In 2016, the entire town (myself included) went crazy when the Cubs broke a 108-year drought and won the World Series. I was back in the fold, singing Steve Goodman’s “Go Cubs Go” at the end of every win. So what if they didn’t repeat? The Cubs were champs, and my parents were looking down and smiling.

Then came the emails by Joe Ricketts published on Splinter News. Many referred to a supposed video of Obama claiming to be Muslim. Others spewed misinformation about Sharia law and Islam in general, calling it a cult. There were racist jokes and conspiracy theories. All of it was the stuff that crazy uncles email after they hear it from Rush Limbaugh or on Fox News. “Go USA — kick their raghead asses,” said one email. It all went downhill from there.

Ricketts tried to undo the damage with a post on his personal site. “I deeply regret and apologize for some of the exchanges I had in my emails. Sometimes I received emails that I should have condemned. Other times I’ve said things that don’t reflect my value system. I strongly believe that bigoted ideas are wrong.”

Talk about too little and too late.

Cubs Chairman Tom Ricketts tried to contain the damage. According to a report in USA Today:

His son, Cubs Chairman Tom Ricketts, called the father’s emails “racially insensitive” and said “the language and views expressed in those emails have no place in our society.”

He also sought to distance his father, a longtime backer of conservative politicians, from the baseball franchise, one of baseball’s most valuable and iconic Major League teams.

“My father is not involved with the operation of the Chicago Cubs in any way,” Tom Ricketts said in a statement. “I am trusted with representing this organization and our fans with a respect for people from all backgrounds. These emails do not reflect the culture we’ve worked so hard to build at the Chicago Cubs since 2009.”

But Chicago’s Muslim community didn’t consider that enough.

Kamran Hussain, president of the city’s Muslim Community Center and 15-year season ticket holder, wrote a letter to the Ricketts family Tuesday in which he said the Cubs response had “fallen short and has the ring of PR or ‘damage control’ for most Muslims and others of good conscience in Chicago.” Hussain urged the Ricketts family to meet with Chicago Muslims to clear the air.

As bad as all this is, there’s also news that will hit fans in their wallets. The Ricketts will launch the Cubs’ new TV network, called the Marquee Sports Network, in 2020 in conjunction with Sinclair Broadcasting. It’s the end of seeing Cubs games for free, and how can there any doubt that Sinclair will try to put its conservative spin on the new channel?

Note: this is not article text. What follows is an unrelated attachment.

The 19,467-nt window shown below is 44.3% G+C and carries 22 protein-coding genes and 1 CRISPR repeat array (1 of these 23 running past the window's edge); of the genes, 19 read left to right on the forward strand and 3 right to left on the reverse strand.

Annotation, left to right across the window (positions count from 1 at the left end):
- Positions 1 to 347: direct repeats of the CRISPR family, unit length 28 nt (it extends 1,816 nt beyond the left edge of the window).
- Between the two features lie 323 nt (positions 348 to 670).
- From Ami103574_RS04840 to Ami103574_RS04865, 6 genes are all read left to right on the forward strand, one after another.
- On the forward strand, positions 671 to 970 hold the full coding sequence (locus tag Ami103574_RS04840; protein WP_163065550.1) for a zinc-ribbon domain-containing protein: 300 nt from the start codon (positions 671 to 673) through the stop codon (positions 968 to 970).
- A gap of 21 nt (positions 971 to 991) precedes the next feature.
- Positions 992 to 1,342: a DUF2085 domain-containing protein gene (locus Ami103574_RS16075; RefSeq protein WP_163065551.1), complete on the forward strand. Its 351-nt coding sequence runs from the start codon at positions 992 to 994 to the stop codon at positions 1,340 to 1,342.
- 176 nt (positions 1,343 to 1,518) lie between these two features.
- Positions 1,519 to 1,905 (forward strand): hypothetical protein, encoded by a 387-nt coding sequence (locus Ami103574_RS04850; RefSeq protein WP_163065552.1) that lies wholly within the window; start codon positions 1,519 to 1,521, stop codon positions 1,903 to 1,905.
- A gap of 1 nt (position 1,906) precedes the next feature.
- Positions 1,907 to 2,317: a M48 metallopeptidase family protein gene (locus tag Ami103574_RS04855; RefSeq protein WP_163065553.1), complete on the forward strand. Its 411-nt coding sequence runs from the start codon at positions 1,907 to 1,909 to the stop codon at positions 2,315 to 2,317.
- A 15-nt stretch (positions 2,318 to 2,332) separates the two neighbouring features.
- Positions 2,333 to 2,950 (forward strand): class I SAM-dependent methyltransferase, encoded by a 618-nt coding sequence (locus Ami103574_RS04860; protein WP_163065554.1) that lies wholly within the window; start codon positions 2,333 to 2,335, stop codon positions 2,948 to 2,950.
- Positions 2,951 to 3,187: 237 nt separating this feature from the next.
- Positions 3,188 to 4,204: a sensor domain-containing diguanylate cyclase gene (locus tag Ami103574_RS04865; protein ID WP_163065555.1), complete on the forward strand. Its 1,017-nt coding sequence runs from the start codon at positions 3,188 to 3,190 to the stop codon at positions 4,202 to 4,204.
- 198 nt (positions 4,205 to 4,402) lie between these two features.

We all know that owning a professional team is a business, and businesses are in it for the money. The Ricketts family jacked up ticket prices when they poured a ton of money into Wrigley Field renovation and expansion, battling the city all the way. The Cubs opposed the reelection of Tom Tunney, the alderman whose ward contains Wrigley Field and who has challenged their expansion plans. Too bad for them — he was just reelected.

Will any of this matter to a diehard Cubs fan? Likely not, said Phil Rosenthal of the Chicago Tribune:

The Cubs and the Ricketts family, which owns them, want a lot these days.

They want a new 44th Ward alderman because they want to be able to expand and profit from their Wrigleyville empire with fewer constraints.

They want people to shell out for a bigger monthly cable bill after this season because they want their own Cubs TV channel.

The Cubs also want people to believe they will fare better than last season’s one-and-done wild-card team without evidence they’ve significantly improved vis-a-vis their chief rivals.

Now they want people to ignore the racist jokes, fanciful conspiracy theories and out-and-out Islamophobia found in the emails of Joe Ricketts, the billionaire patriarch who bankrolled his family’s 2009 purchase of the ballclub.

They may not get what they want, the Rickettses and the Cubs, but one can’t help but suspect fans are unlikely to hold any of their requests against them in the long run.

That’s the thing about sports fans in general, and especially Cubs fans. The customers are loyal beyond reason. If losing didn’t shake them, what will?

Consider me shaken. Chicago Cubs, you are dead to me. At least until Javier Baez, Kris Bryant, and Anthony Rizzo lure me in again…

Originally posted on Daily Kos on March 3, 2019.

3 Comments on “When politics and sports collide: Why I am no longer a Cubs fan”